Leaders — from Blank to Reed and others who pushed for the stadium — know their legacies are on the line.
Atlanta can’t build another stadium and ignore the vulnerable communities around it, Cathy said, calling the community recovery “a moral imperative.”
“We’re going to have limousines pulling in there where people are going to be eating caviar and shrimp cocktail, but across the street we got people digging through a trash can trying to find something for lunch,” Cathy said. “That’s an issue for me. That’s an issue for Arthur Blank as well.”
English Avenue and Vine City, two of the city’s toughest neighborhoods, are victims of de-population and neglect. Poverty, unemployment, drugs and gang violence are rampant.
But the area has a rich history. Dr. Martin Luther King Jr. lived in Vine City before his assassination. The area is home to the original Paschal’s restaurant, a headquarters of the Civil Rights Movement.
Cathy, a devout Southern Baptist, equates the rebuilding of the Westside to that of Jerusalem in the Old Testament Book of Nehemiah. Nehemiah, a cup-bearer for a Persian king, returned to Jerusalem to rebuild the walls around the devastated city and repopulate the capital while restoring the laws of Moses. Cathy said like Jerusalem, the Westside needs both a physical and spiritual rebirth.
“[Nehemiah] rebuilt that wall in 52 days, but it took far longer to bring about the renaissance of the entire community,” Cathy said.
The Arthur M. Blank Family Foundation has, until now, been the center of the latest major revitalization effort on the Westside. But now it is being joined by the Westside Future Fund, an organization created by the mayor and a committee of powerful CEOs known as the Atlanta Committee for Progress in December 2014. The still-developing group aims to serve as the quarterback coordinating literally dozens of disparate aid efforts in an area covering more than 1,000 in-town acres stretching from the Atlanta University Center area north to Donald E. Hollowell Parkway.
It will both create aid programs and fund established charities on the Westside, said board chairman Richard Dugas. Dugas, CEO of homebuilder PulteGroup, recently named longtime Atlanta political and civic operative John Ahmann the fund’s executive director.
Ahmann, a former Metro Atlanta Chamber executive who ran the Atlanta Committee for Progress, has been a behind the scenes player the turnaround of Grady Memorial Hospital and the acquisition of the King Papers. He has a Rolodex of top CEOs to draw upon for help, Dugas said.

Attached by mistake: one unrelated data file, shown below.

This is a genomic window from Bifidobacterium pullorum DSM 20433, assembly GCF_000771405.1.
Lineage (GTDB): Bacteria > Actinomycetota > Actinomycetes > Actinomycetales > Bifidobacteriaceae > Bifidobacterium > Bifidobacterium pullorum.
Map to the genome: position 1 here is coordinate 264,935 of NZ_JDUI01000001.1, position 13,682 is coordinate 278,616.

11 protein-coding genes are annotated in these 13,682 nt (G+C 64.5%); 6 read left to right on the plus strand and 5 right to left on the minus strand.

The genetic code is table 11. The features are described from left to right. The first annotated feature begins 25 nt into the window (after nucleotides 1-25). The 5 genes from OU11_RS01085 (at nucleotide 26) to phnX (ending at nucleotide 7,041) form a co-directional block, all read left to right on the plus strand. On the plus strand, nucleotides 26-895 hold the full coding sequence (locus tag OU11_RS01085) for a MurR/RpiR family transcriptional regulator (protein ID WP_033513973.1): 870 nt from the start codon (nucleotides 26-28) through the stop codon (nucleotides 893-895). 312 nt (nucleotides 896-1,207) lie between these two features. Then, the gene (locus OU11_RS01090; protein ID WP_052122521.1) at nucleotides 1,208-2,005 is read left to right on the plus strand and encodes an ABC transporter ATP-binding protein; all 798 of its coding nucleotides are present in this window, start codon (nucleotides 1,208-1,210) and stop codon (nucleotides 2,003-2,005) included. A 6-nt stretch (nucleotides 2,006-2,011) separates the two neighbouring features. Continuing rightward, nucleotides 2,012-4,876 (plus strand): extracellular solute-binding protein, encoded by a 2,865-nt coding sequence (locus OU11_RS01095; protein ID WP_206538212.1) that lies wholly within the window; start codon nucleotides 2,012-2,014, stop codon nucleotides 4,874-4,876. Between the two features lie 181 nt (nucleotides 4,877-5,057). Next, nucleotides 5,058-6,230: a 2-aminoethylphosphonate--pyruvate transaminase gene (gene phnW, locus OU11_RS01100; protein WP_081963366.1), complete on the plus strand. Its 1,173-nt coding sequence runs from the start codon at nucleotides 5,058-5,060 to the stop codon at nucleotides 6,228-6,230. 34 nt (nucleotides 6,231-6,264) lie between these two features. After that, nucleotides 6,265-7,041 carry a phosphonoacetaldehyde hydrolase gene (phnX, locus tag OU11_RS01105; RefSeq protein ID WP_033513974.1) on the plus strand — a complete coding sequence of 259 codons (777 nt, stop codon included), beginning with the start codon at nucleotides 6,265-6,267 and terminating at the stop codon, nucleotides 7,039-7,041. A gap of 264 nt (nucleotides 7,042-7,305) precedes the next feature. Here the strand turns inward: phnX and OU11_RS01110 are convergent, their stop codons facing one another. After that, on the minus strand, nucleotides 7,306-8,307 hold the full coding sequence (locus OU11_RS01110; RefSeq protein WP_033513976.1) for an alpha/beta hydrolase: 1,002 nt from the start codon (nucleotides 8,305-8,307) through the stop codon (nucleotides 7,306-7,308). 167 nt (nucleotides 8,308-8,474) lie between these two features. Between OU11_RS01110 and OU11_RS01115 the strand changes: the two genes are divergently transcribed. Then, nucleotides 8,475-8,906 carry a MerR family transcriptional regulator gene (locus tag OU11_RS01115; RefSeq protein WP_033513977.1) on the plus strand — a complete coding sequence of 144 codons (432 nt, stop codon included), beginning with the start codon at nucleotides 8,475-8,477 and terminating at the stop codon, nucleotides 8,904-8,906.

The fund is tasked with repopulating neighborhoods without pricing out longtime residents. More than eight in 10 residents are renters – the easiest group to displace.
Some in the neighborhoods have asked if the fund was looking to replace the efforts of churches and nonprofits working in the community for decades.
“My goal is to make sure you have a seat at the table,” Dugas said.
The Westside Future Fund meets with community, nonprofit, public safety and business leaders two Fridays a month at the City of Refuge, largely in coordination with Cathy and the Chick-fil-A Foundation, which spearheaded the meetings last year.
Early gatherings have mushroomed from a few dozen attendees to about 200, a small sign of success, Dugas said.
Cathy challenged the group at a recent meeting about why they were here.
“Is this a humanitarian effort on your part?” Cathy asked, or a prime place to network. “…Could you be here because you feel called to be here?”
He, like others, know that the skeptical community’s buy-in is critical.
At a February Westside meeting, the Rev. Leroy Wright of First Thessalonian Missionary Baptist Church, said the dozens of churches near the rising stadium hold sway with congregants, “but we don’t see authentic participation.”
Residents like Brown, church leaders and the directors of nonprofits who have labored in the stadium neighborhoods for decades are the forces the future fund needs to marshal, Dugas said.
“We have to earn respect so that people come to us,” Dugas said.
The group must grow into its role, he said, while delivering short-term wins in public safety, education and jobs to buy the time needed with residents to plan for longer term programs.
Frank Fernandez, vice president of community development with the Arthur M. Blank Family Foundation, said part of his mission, will be to supplement and support groups already doing work here. The Blank foundation has committed nearly $7 million of the $15 million Blank earmarked as part of a community benefits agreement.
Westside Works, one of the foundation’s largest investments, has helped train 306 community residents. Nearly 200 are in construction, with 87 finding work at the stadium site. Other investments have been made in long-term health services, public safety and education.